What are synthetic wine corks made of?

Ask Dr Vinny

Hello there! I'm Dr. Vinifera, but you can call me Vinny. Ask me your toughest wine questions, from the fine points of etiquette to the science of winemaking. And don't worry, I'm no wine snob—you can also ask me those "dumb questions" you're too embarrased to ask your wine geek friends! I hope you find my answers educational, empowering and even amusing. And don't forget to check out my most asked questions and my full archives for all my Q&A classics.

Dear Dr. Vinny,

What are synthetic wine corks made of?

—Adrian, United Kingdom

Dear Adrian,

The two main types of synthetic corks are made from either petrochemical-based plastics or plant-based plastics.

The petrochemical-based plastics are made from low-density polyethylene, a pliable type of plastic. Plastic pellets are melted down, and then turned into a foam consistency so they’ll mimic natural cork’s spongy texture, typically then covered with a smooth outer skin.

The plant-based plastic corks are similar in production, except that they are made from biopolyethylene, a type of renewable polyethylene that’s made from ethanol derived from the dehydration process of raw materials like sugarcane and sugar beets.

The plant-based synthetics are increasing in popularity, since they have a low carbon footprint and are renewable. Bioplastics like these are also commonly used to make water and soda bottles.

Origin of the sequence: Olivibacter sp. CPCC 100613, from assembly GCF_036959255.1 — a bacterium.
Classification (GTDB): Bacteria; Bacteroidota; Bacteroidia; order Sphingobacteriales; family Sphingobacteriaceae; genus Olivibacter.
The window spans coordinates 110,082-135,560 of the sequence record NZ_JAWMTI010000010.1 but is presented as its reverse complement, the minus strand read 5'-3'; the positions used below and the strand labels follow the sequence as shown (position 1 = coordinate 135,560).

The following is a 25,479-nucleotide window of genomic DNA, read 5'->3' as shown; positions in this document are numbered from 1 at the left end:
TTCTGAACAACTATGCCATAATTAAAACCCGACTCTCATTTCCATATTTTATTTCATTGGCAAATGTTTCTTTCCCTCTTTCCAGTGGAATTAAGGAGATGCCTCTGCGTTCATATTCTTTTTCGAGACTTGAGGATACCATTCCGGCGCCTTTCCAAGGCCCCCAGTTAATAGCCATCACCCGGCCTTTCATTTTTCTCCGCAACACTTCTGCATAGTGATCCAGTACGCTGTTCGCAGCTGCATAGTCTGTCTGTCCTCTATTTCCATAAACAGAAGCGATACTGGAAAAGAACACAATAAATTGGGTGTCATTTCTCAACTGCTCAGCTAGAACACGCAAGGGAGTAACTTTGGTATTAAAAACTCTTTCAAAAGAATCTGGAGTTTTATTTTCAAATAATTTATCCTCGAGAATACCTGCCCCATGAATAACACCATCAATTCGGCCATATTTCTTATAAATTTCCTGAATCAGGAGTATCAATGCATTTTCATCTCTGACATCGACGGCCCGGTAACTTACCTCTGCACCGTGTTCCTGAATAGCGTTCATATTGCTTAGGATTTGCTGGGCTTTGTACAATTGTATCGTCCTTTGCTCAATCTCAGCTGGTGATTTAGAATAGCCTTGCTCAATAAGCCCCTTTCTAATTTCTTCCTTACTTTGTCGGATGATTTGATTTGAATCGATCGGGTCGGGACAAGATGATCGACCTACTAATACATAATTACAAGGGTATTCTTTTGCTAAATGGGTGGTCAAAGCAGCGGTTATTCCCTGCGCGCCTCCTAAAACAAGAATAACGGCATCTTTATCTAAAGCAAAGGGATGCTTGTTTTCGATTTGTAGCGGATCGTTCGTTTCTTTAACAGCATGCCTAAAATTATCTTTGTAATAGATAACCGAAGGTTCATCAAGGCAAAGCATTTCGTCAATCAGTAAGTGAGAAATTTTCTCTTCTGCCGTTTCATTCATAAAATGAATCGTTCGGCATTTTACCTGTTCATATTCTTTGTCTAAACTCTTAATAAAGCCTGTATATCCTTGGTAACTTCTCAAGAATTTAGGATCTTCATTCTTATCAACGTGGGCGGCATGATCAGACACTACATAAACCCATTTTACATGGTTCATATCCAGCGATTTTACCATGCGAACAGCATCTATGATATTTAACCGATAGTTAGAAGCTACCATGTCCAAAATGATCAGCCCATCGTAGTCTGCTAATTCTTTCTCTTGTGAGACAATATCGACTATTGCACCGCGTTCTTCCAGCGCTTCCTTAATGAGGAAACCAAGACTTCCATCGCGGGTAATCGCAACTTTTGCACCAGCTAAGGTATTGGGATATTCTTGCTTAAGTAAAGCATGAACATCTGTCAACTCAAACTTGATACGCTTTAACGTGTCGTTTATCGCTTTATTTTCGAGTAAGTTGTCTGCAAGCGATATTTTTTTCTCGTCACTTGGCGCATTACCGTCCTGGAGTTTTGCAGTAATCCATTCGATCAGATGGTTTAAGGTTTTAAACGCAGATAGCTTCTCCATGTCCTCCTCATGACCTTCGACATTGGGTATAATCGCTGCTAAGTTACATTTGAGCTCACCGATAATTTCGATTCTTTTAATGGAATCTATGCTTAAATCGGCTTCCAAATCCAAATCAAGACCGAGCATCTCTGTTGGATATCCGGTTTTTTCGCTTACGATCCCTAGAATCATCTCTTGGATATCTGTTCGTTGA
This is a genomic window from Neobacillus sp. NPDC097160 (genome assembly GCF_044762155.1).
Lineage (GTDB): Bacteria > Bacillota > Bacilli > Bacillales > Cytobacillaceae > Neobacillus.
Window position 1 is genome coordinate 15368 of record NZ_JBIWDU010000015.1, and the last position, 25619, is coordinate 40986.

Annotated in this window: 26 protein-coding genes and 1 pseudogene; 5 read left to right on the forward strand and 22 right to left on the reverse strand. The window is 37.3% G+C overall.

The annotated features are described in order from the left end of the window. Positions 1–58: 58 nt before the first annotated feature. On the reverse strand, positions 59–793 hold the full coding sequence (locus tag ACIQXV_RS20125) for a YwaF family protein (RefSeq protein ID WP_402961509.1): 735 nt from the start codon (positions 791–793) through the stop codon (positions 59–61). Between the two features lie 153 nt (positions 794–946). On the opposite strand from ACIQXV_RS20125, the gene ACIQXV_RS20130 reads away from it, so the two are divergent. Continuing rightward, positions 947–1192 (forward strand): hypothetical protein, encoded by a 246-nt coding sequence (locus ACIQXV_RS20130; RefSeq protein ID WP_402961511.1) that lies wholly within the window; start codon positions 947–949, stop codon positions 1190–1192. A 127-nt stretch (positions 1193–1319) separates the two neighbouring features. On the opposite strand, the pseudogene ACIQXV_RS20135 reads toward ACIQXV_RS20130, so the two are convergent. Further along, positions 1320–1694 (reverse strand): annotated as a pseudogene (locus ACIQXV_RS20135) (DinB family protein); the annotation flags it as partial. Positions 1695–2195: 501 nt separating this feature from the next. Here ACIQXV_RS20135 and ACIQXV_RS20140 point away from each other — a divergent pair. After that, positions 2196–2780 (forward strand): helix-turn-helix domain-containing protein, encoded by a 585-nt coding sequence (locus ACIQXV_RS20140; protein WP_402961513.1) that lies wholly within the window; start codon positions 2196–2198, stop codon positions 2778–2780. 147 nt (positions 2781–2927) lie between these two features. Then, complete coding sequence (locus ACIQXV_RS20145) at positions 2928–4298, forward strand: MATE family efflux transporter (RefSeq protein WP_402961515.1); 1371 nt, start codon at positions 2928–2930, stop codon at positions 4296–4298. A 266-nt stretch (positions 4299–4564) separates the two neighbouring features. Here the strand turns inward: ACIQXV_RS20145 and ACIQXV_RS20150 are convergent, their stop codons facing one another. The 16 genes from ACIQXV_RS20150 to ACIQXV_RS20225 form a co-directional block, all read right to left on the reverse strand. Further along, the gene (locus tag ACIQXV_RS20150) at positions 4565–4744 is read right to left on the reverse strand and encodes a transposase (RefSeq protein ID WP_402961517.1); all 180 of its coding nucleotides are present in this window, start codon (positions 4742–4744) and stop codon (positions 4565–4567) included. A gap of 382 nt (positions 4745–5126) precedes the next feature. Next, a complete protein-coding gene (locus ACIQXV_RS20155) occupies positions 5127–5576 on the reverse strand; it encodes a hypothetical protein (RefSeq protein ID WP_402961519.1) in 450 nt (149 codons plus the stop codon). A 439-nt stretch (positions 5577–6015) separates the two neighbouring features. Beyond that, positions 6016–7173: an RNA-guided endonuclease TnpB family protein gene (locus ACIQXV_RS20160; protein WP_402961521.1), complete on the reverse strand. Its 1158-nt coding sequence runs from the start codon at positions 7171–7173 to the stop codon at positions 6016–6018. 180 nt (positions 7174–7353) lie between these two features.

Why do some wineries choose synthetics over traditional natural corks, screwcaps or composites? Synthetic corks are cheap: They cost about a dime to 15 cents each, about the same as a composite cork; screwcaps can cost up to 25 cents, and good-quality natural corks can cost anywhere from 75 cents to $2. Some folks opt for synthetic corks to eliminate the risk of "cork taint," or the potential for irregularities that arises from using a natural product like cork.

I don’t mind synthetic corks, but they can be really hard to get out of the bottle—they can be so stiff sometimes that I’ve actually broken a corkscrew on a couple of them. I’ve also heard anecdotal reports that wine aged for a long time (years) under synthetic cork can take on some off odors or flavors that may be linked to the plastic.

—Dr. Vinny

Closures Ask Dr. Vinny

More In Dr. Vinny

In Italian wine, what’s the difference between DOC and DOCG?

Wine Spectator's expert Dr. Vinny explains the geographical wine classification system in …

Oct 4, 2022

Is it OK to brush my teeth before tasting wine? Does toothpaste change the way wine tastes?

Wine Spectator's resident wine expert Dr. Vinny explains why brushing your teeth and wine …

Sep 26, 2022

What’s the difference between Hermitage and Ermitage? Are they the same wine?

Wine Spectator's expert Dr. Vinny explains what the H is going on with Hermitage vs. …

Sep 19, 2022

When traveling, are any wines more or less susceptible to bottle shock than others?

Wine Spectator's expert Dr. Vinny explains the phenomenon of "bottle shock" and how to …

Sep 12, 2022

What’s the best way to remove a crumbly wine cork? I’ve tried everything!

Wine Spectator's expert Dr. Vinny offers tips for extracting crumbly corks, and how to …

Sep 7, 2022

What’s the difference between Petite Sirah and Syrah?

Wine Spectator's expert Dr. Vinny explains that Syrah and Petite Sirah have quite a bit in …

Aug 29, 2022